One of the most important and blazingly original writers of his generation, George Saunders is an undisputed master of the short story, and Tenth of December is his most honest, accessible, and moving collection yet.
In the taut opener, "Victory Lap", a boy witnesses the attempted abduction of the girl next door and is faced with a harrowing choice: Does he ignore what he sees, or override years of smothering advice from his parents and act? In "Home", a combat-damaged soldier moves back in with his mother and struggles to reconcile the world he left with the one to which he has returned. And in the title story, a stunning meditation on imagination, memory, and loss, a middle-aged cancer patient walks into the woods to commit suicide, only to encounter a troubled young boy who, over the course of a fateful morning, gives the dying man a final chance to recall who he really is. A hapless, deluded owner of an antiques store; two mothers struggling to do the right thing; a teenage girl whose idealism is challenged by a brutal brush with reality; a man tormented by a series of pharmaceutical experiments that force him to lust, to love, to kill - the unforgettable characters that populate the pages of Tenth of December are vividly and lovingly infused with Saunders’s signature blend of exuberant prose, deep humanity, and stylistic innovation.
Writing brilliantly and profoundly about class, sex, love, loss, work, despair, and war, Saunders cuts to the core of the contemporary experience. These stories take on the big questions and explore the fault lines of our own morality, delving into the questions of what makes us good and what makes us human.
Unsettling, insightful, and hilarious, the stories in Tenth of December - through their manic energy, their focus on what is redeemable in human beings, and their generosity of spirit - not only entertain and delight; they fulfill Chekhov’s dictum that art should "prepare us for tenderness".
©2013 George Saunders (P)2013 Random House Audio
The Short Story is not my thing. Actually, there are a lot of "not my things" in regards to reading. I am so picky, and demand so much in an author, that I embarrass myself. It is apparent by the reviews that I am not the only one who notes that Saunders writes in a way that captivates most audiences. Similar to the way that Stephen King captures his readers, Saunders takes the naked word and strings them together with simplicity and a uniqueness that reaches a wide span of readers. In The Tenth of December, this talent shines through as Saunders donates "slices of life" to the reader. He has the ability, during the course of a ten minute short story, to introduce, evolve, and bring closure to his characters within their moment in time. The first selection, for example, addresses the most intense and sensitive subject out there. Yet, Saunders somehow manages to amuse the reader while maintaining reverance to the subject matter, and allows the characters we have grown to love (in 10 minutes!) to triumph in the end.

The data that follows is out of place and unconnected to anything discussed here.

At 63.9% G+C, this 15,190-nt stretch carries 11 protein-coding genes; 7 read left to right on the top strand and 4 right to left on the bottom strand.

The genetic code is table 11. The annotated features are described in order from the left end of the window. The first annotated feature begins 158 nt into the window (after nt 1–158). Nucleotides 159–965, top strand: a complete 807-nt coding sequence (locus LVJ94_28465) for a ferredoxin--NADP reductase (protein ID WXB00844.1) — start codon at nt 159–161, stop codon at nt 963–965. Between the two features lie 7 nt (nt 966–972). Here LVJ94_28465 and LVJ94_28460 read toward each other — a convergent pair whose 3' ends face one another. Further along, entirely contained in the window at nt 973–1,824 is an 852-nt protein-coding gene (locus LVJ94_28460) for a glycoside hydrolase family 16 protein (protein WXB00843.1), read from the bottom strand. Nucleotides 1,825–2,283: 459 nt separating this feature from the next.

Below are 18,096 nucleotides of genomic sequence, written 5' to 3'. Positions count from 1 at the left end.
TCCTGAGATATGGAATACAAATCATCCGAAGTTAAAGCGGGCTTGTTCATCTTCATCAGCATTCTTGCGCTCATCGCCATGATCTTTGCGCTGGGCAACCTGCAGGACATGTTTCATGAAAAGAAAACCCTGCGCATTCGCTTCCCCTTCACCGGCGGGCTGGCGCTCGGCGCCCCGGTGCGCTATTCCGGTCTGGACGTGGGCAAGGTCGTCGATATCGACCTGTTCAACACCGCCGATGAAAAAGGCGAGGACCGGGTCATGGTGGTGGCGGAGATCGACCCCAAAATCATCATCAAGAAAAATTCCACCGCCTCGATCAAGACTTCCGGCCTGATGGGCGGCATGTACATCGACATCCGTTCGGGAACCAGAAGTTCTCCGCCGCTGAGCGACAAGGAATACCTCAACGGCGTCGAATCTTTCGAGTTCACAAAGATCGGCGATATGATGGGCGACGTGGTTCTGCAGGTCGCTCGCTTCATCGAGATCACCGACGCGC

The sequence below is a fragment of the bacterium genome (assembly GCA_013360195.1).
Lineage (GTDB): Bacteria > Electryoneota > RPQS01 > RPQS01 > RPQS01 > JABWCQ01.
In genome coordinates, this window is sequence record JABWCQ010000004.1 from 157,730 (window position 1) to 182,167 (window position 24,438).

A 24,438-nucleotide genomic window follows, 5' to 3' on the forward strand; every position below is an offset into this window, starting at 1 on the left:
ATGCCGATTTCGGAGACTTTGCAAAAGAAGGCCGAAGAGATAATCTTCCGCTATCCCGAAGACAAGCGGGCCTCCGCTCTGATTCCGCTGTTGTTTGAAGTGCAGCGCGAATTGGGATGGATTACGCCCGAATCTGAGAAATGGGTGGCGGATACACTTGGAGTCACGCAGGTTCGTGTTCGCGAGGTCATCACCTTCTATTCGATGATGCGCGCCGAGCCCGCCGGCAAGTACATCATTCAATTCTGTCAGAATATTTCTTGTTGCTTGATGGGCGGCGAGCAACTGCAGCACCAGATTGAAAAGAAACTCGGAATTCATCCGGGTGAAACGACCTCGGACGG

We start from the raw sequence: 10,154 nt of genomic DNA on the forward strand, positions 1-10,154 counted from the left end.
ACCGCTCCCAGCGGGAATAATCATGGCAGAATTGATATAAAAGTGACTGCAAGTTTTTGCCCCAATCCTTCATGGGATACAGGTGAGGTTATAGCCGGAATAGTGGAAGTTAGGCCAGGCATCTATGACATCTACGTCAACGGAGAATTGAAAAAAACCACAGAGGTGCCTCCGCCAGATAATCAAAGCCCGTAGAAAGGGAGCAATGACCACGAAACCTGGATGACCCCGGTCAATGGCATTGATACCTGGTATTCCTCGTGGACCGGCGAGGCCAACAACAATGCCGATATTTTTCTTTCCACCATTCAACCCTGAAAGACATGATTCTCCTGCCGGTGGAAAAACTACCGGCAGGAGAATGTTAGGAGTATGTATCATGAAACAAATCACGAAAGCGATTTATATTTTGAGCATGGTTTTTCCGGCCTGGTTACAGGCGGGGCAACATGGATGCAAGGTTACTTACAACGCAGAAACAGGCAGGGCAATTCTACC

Say something about yourself!
Sometimes you just have to set a book down. Then, by all means, pick it up again. Not because it isn't good, but because its like a chocolate torte, and should be eaten in small bites in order to savor it. Because too much chocolate is just…ewewh. So, be warned, this book is funny, in a quirky type of way. Which I guess is exactly what the author was going for, so don't be afraid to put it down between stories and just….roll it around in your mouth so to speak, before you pick it up and listen to more. As good as these stories are, I am baffled as to why the author felt he should read them himself. But, maybe he was in a hurry, or didn't know anyone who narrates, or for whatever the reason, don't let his somewhat stilted narration stop you from enjoying it. Just…small bites. That's my advice, small, digestible bites.